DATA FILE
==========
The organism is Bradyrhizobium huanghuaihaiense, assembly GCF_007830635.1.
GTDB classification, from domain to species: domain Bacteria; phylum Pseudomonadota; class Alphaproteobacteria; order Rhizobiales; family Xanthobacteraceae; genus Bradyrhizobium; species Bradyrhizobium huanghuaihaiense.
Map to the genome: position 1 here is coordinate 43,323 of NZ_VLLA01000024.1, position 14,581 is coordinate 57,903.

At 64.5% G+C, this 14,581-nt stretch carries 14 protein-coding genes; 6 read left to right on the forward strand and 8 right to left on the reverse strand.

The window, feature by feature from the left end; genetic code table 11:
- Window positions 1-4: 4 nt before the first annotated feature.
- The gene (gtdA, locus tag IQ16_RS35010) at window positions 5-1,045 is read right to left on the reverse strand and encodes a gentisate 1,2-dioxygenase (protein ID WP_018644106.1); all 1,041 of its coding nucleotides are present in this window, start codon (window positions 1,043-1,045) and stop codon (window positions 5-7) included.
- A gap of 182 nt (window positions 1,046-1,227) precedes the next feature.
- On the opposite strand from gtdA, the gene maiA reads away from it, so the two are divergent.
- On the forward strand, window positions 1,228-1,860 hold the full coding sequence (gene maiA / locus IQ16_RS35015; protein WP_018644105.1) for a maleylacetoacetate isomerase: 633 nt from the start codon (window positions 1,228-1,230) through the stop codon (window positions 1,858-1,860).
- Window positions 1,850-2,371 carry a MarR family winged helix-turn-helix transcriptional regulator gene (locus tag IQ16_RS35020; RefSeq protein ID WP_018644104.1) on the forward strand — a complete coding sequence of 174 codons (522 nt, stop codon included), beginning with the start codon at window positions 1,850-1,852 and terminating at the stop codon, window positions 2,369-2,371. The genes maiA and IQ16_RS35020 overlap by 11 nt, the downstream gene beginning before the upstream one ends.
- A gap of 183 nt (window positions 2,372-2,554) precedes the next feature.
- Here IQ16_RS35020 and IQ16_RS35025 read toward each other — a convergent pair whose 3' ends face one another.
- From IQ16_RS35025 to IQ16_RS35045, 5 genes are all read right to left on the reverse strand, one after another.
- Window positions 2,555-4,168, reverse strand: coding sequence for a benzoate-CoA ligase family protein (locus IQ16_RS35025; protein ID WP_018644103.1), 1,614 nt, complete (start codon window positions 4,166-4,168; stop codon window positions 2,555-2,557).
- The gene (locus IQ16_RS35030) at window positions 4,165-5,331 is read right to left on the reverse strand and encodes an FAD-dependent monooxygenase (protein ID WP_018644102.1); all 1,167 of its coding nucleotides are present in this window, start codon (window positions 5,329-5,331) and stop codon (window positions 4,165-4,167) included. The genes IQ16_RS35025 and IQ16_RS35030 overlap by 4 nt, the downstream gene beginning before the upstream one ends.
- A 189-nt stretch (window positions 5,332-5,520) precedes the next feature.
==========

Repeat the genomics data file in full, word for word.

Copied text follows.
The organism is Bradyrhizobium huanghuaihaiense, assembly GCF_007830635.1.
GTDB classification, from domain to species: domain Bacteria; phylum Pseudomonadota; class Alphaproteobacteria; order Rhizobiales; family Xanthobacteraceae; genus Bradyrhizobium; species Bradyrhizobium huanghuaihaiense.
Map to the genome: position 1 here is coordinate 43,323 of NZ_VLLA01000024.1, position 14,581 is coordinate 57,903.

At 64.5% G+C, this 14,581-nt stretch carries 14 protein-coding genes; 6 read left to right on the forward strand and 8 right to left on the reverse strand.

The window, feature by feature from the left end; genetic code table 11:
- Window positions 1-4: 4 nt before the first annotated feature.
- The gene (gtdA, locus tag IQ16_RS35010) at window positions 5-1,045 is read right to left on the reverse strand and encodes a gentisate 1,2-dioxygenase (protein ID WP_018644106.1); all 1,041 of its coding nucleotides are present in this window, start codon (window positions 1,043-1,045) and stop codon (window positions 5-7) included.
- A gap of 182 nt (window positions 1,046-1,227) precedes the next feature.
- On the opposite strand from gtdA, the gene maiA reads away from it, so the two are divergent.
- On the forward strand, window positions 1,228-1,860 hold the full coding sequence (gene maiA / locus IQ16_RS35015; protein WP_018644105.1) for a maleylacetoacetate isomerase: 633 nt from the start codon (window positions 1,228-1,230) through the stop codon (window positions 1,858-1,860).
- Window positions 1,850-2,371 carry a MarR family winged helix-turn-helix transcriptional regulator gene (locus tag IQ16_RS35020; RefSeq protein ID WP_018644104.1) on the forward strand — a complete coding sequence of 174 codons (522 nt, stop codon included), beginning with the start codon at window positions 1,850-1,852 and terminating at the stop codon, window positions 2,369-2,371. The genes maiA and IQ16_RS35020 overlap by 11 nt, the downstream gene beginning before the upstream one ends.
- A gap of 183 nt (window positions 2,372-2,554) precedes the next feature.
- Here IQ16_RS35020 and IQ16_RS35025 read toward each other — a convergent pair whose 3' ends face one another.
- From IQ16_RS35025 to IQ16_RS35045, 5 genes are all read right to left on the reverse strand, one after another.
- Window positions 2,555-4,168, reverse strand: coding sequence for a benzoate-CoA ligase family protein (locus IQ16_RS35025; protein ID WP_018644103.1), 1,614 nt, complete (start codon window positions 4,166-4,168; stop codon window positions 2,555-2,557).
- The gene (locus IQ16_RS35030) at window positions 4,165-5,331 is read right to left on the reverse strand and encodes an FAD-dependent monooxygenase (protein ID WP_018644102.1); all 1,167 of its coding nucleotides are present in this window, start codon (window positions 5,329-5,331) and stop codon (window positions 4,165-4,167) included. The genes IQ16_RS35025 and IQ16_RS35030 overlap by 4 nt, the downstream gene beginning before the upstream one ends.
- A 189-nt stretch (window positions 5,332-5,520) precedes the next feature.